CONCLUSIONS

Right-sided lateralization of BOLD signal activations was observed in patients with a cerebral AVM and in those with a glioma, suggesting that language cortex reorganization may occur with both diseases. However, the potential of reorganization in patients with gliomas seems to be insufficient compared with patients AVMs, which is suggested by clinical manifestations and the fMRI findings. Moreover, this study seems to indicate that in patients with an AVM, a nidus near the Broca area mainly leads to right-sided lateralization of the Broca area, and a nidus near the Wernicke area mainly leads to right-sided lateralization of the Wernicke area.

ABBREVIATIONSAVM = arteriovenous malformation; BOLD = blood oxygen level–dependent; ESM = electrocortical stimulation mapping; fMRI = functional MRI; LI = lateralization index; WHO = World Health Organization.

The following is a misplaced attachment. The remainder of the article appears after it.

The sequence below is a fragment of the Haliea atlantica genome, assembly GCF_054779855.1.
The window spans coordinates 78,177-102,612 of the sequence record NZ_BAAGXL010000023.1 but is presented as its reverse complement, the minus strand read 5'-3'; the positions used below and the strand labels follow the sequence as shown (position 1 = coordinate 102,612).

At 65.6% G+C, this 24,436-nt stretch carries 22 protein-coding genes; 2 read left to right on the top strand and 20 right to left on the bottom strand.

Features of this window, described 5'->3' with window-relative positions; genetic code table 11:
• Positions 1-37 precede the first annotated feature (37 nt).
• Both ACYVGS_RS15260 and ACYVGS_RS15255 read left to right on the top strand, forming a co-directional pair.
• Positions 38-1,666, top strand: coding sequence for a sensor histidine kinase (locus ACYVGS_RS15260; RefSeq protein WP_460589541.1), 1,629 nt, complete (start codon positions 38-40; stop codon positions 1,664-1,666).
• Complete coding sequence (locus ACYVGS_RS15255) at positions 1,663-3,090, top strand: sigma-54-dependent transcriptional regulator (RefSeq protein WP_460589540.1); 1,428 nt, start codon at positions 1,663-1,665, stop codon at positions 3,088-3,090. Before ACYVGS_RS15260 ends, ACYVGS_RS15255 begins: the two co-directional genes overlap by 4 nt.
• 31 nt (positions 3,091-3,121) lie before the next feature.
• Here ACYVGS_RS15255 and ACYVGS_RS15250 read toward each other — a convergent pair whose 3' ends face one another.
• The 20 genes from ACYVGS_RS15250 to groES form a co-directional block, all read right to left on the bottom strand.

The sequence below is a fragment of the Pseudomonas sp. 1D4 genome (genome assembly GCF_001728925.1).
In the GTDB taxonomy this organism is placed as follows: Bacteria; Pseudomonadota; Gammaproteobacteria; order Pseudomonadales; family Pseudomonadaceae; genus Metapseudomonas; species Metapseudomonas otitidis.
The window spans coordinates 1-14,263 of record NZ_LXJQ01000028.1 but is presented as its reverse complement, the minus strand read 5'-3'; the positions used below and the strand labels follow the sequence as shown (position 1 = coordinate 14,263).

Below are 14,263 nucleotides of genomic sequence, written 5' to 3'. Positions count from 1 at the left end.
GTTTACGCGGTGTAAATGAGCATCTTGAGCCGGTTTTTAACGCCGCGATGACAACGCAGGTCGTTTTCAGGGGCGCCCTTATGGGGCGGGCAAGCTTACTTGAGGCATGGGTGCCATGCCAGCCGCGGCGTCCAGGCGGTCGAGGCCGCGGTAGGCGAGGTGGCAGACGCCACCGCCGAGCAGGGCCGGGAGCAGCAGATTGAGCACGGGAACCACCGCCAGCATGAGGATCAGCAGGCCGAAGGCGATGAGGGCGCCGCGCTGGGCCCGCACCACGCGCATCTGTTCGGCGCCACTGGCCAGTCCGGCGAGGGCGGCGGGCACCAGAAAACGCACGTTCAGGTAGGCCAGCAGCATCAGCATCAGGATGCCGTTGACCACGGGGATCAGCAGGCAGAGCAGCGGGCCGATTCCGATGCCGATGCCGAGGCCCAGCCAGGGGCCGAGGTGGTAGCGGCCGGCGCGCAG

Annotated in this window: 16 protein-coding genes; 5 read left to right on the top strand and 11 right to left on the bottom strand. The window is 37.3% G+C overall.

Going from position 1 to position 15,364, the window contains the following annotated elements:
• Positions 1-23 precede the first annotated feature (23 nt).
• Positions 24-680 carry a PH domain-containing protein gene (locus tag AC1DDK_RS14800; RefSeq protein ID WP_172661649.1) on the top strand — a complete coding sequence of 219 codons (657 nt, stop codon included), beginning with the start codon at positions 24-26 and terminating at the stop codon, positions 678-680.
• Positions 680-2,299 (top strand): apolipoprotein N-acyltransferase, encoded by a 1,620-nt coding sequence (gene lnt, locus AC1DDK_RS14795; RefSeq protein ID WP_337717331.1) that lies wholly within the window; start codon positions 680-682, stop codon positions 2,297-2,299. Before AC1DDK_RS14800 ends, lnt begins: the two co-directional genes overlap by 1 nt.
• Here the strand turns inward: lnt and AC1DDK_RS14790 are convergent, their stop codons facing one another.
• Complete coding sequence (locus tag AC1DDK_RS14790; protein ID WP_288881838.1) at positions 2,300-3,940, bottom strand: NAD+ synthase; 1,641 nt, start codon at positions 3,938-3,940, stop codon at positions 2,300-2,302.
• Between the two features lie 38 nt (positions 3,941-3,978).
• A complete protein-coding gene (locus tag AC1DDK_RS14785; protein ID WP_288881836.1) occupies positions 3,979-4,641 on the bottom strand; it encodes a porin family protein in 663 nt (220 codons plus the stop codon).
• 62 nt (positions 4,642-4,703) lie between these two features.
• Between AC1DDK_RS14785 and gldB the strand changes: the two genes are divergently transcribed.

OBJECT

Cerebral arteriovenous malformations (AVMs) are congenital malformations that may grow in the language cortex but usually do not lead to aphasia. In contrast, language dysfunction is a common presentation for patients with a glioma that involves language areas. The authors attempted to demonstrate the difference in patterns of language cortex reorganization between cerebral AVMs and gliomas by blood oxygen level–dependent (BOLD) functional MRI (fMRI) evaluation.

METHODS

The authors retrospectively reviewed clinical and imaging data of 63 patients with an unruptured cerebral AVM (AVM group) and 38 patients with a glioma (glioma group) who underwent fMRI. All the patients were right handed, and all their lesions were located in the left cerebral hemisphere. Patients were further categorized into 1 of the 2 following subgroups according to their lesion location: the BA subgroup (overlying or adjacent to the inferior frontal or the middle frontal gyri [the Broca area]) and the WA subgroup (overlying or adjacent to the supramarginal, angular, or superior temporal gyri [the Wernicke area]). Lateralization indices of BOLD signal activations were calculated separately for the Broca and Wernicke areas. Statistical analysis was performed to identify the difference in patterns of language cortex reorganization between the 2 groups.

RESULTS